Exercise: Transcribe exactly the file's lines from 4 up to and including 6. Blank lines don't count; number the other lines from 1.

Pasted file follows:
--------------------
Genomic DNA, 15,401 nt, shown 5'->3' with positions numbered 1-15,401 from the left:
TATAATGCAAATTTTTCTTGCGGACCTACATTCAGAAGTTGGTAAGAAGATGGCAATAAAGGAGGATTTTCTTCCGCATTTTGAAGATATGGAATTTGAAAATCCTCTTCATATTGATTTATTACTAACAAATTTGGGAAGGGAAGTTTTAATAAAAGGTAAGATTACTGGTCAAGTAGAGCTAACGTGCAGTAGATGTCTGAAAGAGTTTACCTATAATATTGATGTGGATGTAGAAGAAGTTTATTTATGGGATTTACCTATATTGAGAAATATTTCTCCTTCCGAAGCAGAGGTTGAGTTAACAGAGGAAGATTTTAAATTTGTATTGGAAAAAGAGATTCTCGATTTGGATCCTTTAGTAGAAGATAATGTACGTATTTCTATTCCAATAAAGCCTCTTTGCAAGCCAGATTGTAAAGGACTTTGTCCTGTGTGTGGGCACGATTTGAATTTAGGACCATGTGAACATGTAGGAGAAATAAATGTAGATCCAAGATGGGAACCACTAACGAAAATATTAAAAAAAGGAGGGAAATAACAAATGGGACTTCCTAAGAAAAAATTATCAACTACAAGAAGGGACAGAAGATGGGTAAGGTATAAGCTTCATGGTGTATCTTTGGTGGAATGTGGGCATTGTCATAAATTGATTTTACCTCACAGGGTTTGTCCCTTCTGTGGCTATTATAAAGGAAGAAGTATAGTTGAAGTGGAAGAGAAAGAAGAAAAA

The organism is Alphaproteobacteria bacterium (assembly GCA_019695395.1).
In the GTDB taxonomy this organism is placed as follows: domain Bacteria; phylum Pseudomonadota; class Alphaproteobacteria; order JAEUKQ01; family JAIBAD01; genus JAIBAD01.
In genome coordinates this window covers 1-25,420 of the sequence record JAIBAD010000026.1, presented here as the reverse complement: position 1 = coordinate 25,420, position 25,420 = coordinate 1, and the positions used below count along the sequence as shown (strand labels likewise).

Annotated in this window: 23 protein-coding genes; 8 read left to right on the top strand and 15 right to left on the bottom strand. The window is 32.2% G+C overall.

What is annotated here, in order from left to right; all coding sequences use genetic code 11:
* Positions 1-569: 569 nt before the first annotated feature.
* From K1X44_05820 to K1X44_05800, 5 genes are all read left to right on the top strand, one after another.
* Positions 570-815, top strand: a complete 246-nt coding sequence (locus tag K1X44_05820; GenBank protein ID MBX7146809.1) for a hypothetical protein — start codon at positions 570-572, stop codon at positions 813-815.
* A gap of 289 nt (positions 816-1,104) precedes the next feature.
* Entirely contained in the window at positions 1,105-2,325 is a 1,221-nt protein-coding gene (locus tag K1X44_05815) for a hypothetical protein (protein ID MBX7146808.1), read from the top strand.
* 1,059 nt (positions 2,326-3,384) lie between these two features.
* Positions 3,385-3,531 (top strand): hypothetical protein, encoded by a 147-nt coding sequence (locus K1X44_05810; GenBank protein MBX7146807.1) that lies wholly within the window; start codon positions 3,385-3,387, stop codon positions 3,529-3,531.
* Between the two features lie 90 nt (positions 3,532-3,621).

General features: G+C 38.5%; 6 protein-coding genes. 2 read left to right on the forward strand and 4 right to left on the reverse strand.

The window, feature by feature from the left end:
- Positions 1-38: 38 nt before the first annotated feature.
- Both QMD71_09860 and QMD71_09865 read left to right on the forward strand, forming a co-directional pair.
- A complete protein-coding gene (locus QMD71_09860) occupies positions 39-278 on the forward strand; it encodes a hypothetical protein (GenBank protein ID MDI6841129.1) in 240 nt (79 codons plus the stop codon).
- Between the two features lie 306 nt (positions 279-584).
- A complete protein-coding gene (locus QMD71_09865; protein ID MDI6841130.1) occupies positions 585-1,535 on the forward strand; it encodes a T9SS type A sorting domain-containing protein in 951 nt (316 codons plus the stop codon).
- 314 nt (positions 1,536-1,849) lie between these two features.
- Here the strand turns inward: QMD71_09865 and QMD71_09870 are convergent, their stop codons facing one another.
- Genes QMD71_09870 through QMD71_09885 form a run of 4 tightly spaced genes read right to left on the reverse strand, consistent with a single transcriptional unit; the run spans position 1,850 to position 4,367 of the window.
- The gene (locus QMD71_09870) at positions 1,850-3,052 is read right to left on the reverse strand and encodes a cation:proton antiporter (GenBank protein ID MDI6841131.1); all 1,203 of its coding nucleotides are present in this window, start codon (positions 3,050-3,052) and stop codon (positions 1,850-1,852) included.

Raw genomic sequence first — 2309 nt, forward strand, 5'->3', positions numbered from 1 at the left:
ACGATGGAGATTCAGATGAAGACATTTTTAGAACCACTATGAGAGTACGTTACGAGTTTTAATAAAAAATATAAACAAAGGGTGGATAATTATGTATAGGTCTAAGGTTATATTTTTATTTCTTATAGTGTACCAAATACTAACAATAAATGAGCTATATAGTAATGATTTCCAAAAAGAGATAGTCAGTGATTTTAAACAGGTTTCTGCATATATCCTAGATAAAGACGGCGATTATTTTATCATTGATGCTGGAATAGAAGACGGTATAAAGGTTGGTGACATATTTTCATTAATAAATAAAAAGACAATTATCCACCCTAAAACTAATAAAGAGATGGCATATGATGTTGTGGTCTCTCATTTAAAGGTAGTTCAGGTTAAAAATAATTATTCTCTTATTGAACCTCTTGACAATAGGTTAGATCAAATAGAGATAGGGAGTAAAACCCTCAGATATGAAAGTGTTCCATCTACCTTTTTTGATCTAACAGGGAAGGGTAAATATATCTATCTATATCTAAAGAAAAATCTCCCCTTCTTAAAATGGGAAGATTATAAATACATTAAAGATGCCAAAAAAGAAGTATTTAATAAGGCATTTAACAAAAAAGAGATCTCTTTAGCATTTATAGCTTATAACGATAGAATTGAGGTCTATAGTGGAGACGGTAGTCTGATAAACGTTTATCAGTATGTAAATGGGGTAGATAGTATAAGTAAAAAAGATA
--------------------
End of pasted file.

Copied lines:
In the GTDB taxonomy this organism is placed as follows: domain Bacteria; phylum Pseudomonadota; class Alphaproteobacteria; order JAEUKQ01; family JAIBAD01; genus JAIBAD01.
In genome coordinates this window covers 1-25,420 of the sequence record JAIBAD010000026.1, presented here as the reverse complement: position 1 = coordinate 25,420, position 25,420 = coordinate 1, and the positions used below count along the sequence as shown (strand labels likewise).

Annotated in this window: 23 protein-coding genes; 8 read left to right on the top strand and 15 right to left on the bottom strand. The window is 32.2% G+C overall.